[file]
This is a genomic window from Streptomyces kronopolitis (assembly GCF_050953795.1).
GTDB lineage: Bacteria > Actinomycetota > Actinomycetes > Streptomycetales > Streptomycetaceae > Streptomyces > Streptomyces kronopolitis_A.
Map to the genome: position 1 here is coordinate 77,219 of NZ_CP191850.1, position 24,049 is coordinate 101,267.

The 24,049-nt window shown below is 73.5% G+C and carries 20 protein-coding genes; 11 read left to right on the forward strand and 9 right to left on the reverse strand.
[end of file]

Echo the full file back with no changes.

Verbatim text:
This is a genomic window from Streptomyces kronopolitis (assembly GCF_050953795.1).
GTDB lineage: Bacteria > Actinomycetota > Actinomycetes > Streptomycetales > Streptomycetaceae > Streptomyces > Streptomyces kronopolitis_A.
Map to the genome: position 1 here is coordinate 77,219 of NZ_CP191850.1, position 24,049 is coordinate 101,267.

The 24,049-nt window shown below is 73.5% G+C and carries 20 protein-coding genes; 11 read left to right on the forward strand and 9 right to left on the reverse strand.